East Doc Platform Lecture on Editing

Skrevet den 12-03-2019 08:56:01 af Tue Steen Müller

East Doc Platform Lecture on Editing

EDP (East Doc Platform) characterises itself as the largest industry platform for Central and Eastern European documentaries. From my experience touring documentary meetings in the vast region, I agree. And can add that with the parallel running huge One World Festival, the documentary festival in Jihlava, the vod DocAlliance, the East Silver and a succesful initiative like dok.incubator the Czech Republic is a place, where a lot of good is done for the documentary. With the EDP organised by the IDF, Institute of Documentary Film.

At the EDP filmmakers run from room to room in the Spanish Cultural Institute, Cervantes, to have meetings with experienced filmmakers or sales agents or distributors – to relax once in a while by listening to interesting lectures in the so-called Open Programme.

I was there yesterday to hear what an old friend from the Baltic Sea Forum, Phil Jandaly, had to say about his profession. Editing. Called « From Pre-

production to Post-Production Magic » he did an excellent 90 minutes talk with clips and reflections. Pedagogical and charming it was. Canadian Jandaly , who lives in Sweden, has edited fiction films, but prefers documentaries. In fiction, you have a script in front of you… « I don’t like to listen to/read about intentions of a film, I want to listen to the material, what is in it, is there a film… »

To illustrate that, he showed an 8 minutes long pilot called « Nelly and Nadine», which was extremely interesting to watch, coming from the material that Swedish director Magnus Gertten already has made two strong films out of, « Harbour of Hope » and « Every Face has a Name ». The unique material shows liberated concentration camp survivors coming to Malmø in 1945. One of the prisoners, an Asiatic looking woman, had been in the mind of the director for years, who is she, what is her story. At a screening in France the director was approached – I think I can help you, a viewer said – and what came out of this was an amazing, fascinating story about two women, who fell in love with each other in Ravensbrück. Archive photo from the lives of the two in France was found, an interview made with the grandchild of Nelly, who sits with her diaries, which were kept away while the mother, i.e. the daughter of Nelly, was alive. It was painful reading for her, to know about her mother’s love story. Is there a film, Jandaly asked himself, and has asked the director Magnus Gertten, oh let’s hope for that!

Jandaly, who has been the trailer expert for years at the Baltic Sea Forum, took us to the editing room and showed us the wall full of poster notes in different colours – the building of a film. He talked about a Kenyan documentary on what it means to be homosexual in the African country. The director and editor Jandaly communicated often in front of the poster notes… what happens with that scene if you move this from here to there etc. He showed two different openings of the film, his own and the director’s, quite different, which led to his reflections on how much information you should give the audience from the beginning and how much you should leave for discovery. Obvious that Jandaly goes for holding back information and that he had a different interpretation of the material than the director. It is for sure going to be a very strong and courageous documentary about what it means to be gay in Kenya. Ouff!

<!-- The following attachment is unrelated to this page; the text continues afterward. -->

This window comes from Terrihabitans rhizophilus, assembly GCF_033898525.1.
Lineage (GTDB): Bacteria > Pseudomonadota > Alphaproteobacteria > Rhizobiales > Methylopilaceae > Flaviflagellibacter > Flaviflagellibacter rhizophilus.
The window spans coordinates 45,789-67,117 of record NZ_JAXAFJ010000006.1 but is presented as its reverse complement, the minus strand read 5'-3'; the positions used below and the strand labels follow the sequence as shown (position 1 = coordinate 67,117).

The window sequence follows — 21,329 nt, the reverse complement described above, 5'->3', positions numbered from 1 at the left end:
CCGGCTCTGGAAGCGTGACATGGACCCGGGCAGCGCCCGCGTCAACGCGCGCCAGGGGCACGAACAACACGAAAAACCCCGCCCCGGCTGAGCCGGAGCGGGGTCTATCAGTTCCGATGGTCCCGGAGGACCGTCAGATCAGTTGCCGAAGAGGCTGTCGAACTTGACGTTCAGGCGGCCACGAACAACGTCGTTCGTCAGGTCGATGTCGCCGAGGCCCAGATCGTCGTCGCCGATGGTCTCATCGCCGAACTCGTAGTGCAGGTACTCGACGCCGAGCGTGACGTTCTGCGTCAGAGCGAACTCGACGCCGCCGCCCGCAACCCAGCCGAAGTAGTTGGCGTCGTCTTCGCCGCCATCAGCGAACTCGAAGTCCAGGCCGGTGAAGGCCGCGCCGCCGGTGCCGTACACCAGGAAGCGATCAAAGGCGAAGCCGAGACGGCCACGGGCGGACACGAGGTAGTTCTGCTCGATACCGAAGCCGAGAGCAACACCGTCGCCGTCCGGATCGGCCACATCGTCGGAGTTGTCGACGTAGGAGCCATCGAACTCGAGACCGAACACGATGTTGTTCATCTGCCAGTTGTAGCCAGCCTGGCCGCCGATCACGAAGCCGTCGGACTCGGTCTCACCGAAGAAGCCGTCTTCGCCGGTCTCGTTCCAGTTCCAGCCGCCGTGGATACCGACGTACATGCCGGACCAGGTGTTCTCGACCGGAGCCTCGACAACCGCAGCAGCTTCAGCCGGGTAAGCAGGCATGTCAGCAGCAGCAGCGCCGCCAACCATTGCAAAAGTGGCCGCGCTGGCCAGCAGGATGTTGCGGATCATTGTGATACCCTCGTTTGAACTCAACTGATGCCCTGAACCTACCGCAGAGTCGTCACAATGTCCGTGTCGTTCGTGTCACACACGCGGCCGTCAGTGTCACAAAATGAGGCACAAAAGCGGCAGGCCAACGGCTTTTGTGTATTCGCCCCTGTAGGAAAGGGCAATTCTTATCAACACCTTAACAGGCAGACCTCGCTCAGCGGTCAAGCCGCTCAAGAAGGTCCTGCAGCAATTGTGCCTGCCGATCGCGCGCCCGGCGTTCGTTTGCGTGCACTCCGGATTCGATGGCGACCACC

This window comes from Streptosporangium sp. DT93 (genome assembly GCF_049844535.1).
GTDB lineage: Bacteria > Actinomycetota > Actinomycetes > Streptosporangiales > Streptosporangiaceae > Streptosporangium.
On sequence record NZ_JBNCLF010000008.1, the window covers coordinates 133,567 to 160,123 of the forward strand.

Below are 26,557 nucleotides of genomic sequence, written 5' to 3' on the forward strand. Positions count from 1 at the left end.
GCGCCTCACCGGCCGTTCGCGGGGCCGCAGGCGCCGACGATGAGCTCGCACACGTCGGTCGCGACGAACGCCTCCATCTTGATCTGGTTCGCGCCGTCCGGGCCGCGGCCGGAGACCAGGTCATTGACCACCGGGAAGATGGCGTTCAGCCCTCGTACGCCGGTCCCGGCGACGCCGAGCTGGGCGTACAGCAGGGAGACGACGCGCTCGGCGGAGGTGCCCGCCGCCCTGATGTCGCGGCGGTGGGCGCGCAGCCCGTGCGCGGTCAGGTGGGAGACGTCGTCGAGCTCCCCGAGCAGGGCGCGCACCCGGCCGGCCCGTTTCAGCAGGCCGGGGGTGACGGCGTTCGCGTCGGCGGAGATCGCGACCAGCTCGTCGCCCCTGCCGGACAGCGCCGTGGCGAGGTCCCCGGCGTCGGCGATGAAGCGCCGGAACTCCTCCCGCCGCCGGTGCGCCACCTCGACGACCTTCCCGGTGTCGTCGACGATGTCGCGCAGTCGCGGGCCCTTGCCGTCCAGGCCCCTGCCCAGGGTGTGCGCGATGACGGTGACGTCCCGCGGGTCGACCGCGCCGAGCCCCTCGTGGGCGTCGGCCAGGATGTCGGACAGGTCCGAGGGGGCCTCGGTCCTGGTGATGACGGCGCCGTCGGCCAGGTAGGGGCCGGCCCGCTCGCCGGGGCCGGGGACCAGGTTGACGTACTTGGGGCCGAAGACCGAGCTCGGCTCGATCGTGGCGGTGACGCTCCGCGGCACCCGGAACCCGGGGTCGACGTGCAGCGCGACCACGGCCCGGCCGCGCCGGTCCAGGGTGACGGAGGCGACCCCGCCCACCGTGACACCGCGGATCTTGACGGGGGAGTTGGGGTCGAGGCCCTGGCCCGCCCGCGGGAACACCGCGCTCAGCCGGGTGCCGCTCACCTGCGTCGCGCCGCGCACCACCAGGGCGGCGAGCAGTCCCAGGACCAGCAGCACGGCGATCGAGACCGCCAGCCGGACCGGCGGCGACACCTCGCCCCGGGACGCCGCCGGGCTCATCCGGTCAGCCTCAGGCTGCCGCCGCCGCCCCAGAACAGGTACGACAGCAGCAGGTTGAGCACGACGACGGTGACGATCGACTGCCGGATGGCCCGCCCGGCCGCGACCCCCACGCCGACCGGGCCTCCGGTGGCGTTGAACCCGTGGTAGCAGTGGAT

Phil Jandaly told me after the lecture that he is working on a Russian film that was presented at the EDP 2017, “Provincial Town of E”, directed by Dmitry Bogolubov and produced by Vlad Ketkovich. The editing of the film takes place in Prague as the Czech company Hypermarket is a co-producer. To give you an idea of the content, I quote from the IDF’s dokweb site:

Elnya is one of thousands of small provincial Russian towns. The only remarkable about Elnya is that it was the first Russian town freed from German forces during World War II. Since then Elnya freezes in time. There is nothing happens in here except endless military celebrations of heroic soviet past. Military propaganda becomes regular background of everyday life in Elnya. Most people still believe in chimeras of Soviet past what is very handy for modern authorities. Unable to provide decent social perspectives, authorities manipulate on patriotic feelings of the common people, cultivating a loyal electorate. They create an image of an enemy, who becomes a good reason of declining living standards. Propaganda infiltrates into all areas of life of an everyman from his childhood to his private adult life. Filming Elnya for several years we catch this process…    

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